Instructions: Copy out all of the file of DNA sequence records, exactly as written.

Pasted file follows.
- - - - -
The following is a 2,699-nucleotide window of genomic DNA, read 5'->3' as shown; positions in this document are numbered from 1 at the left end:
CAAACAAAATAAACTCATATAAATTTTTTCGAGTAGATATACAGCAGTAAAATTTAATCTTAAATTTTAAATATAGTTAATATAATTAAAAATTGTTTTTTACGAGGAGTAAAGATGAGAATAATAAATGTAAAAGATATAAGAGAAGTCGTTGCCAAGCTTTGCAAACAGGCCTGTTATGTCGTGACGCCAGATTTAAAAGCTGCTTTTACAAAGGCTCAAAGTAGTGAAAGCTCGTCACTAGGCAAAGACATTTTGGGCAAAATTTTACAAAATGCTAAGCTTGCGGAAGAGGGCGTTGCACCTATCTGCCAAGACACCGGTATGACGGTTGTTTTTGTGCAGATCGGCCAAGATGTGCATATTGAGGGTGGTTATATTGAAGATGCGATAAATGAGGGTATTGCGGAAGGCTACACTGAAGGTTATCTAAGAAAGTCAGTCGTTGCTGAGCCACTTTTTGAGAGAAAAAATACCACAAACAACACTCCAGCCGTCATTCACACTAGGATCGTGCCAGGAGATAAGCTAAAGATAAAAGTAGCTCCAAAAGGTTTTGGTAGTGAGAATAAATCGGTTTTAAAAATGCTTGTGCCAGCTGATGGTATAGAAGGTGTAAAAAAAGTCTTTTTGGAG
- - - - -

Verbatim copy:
The following is a 2,699-nucleotide window of genomic DNA, read 5'->3' as shown; positions in this document are numbered from 1 at the left end:
CAAACAAAATAAACTCATATAAATTTTTTCGAGTAGATATACAGCAGTAAAATTTAATCTTAAATTTTAAATATAGTTAATATAATTAAAAATTGTTTTTTACGAGGAGTAAAGATGAGAATAATAAATGTAAAAGATATAAGAGAAGTCGTTGCCAAGCTTTGCAAACAGGCCTGTTATGTCGTGACGCCAGATTTAAAAGCTGCTTTTACAAAGGCTCAAAGTAGTGAAAGCTCGTCACTAGGCAAAGACATTTTGGGCAAAATTTTACAAAATGCTAAGCTTGCGGAAGAGGGCGTTGCACCTATCTGCCAAGACACCGGTATGACGGTTGTTTTTGTGCAGATCGGCCAAGATGTGCATATTGAGGGTGGTTATATTGAAGATGCGATAAATGAGGGTATTGCGGAAGGCTACACTGAAGGTTATCTAAGAAAGTCAGTCGTTGCTGAGCCACTTTTTGAGAGAAAAAATACCACAAACAACACTCCAGCCGTCATTCACACTAGGATCGTGCCAGGAGATAAGCTAAAGATAAAAGTAGCTCCAAAAGGTTTTGGTAGTGAGAATAAATCGGTTTTAAAAATGCTTGTGCCAGCTGATGGTATAGAAGGTGTAAAAAAAGTCTTTTTGGAG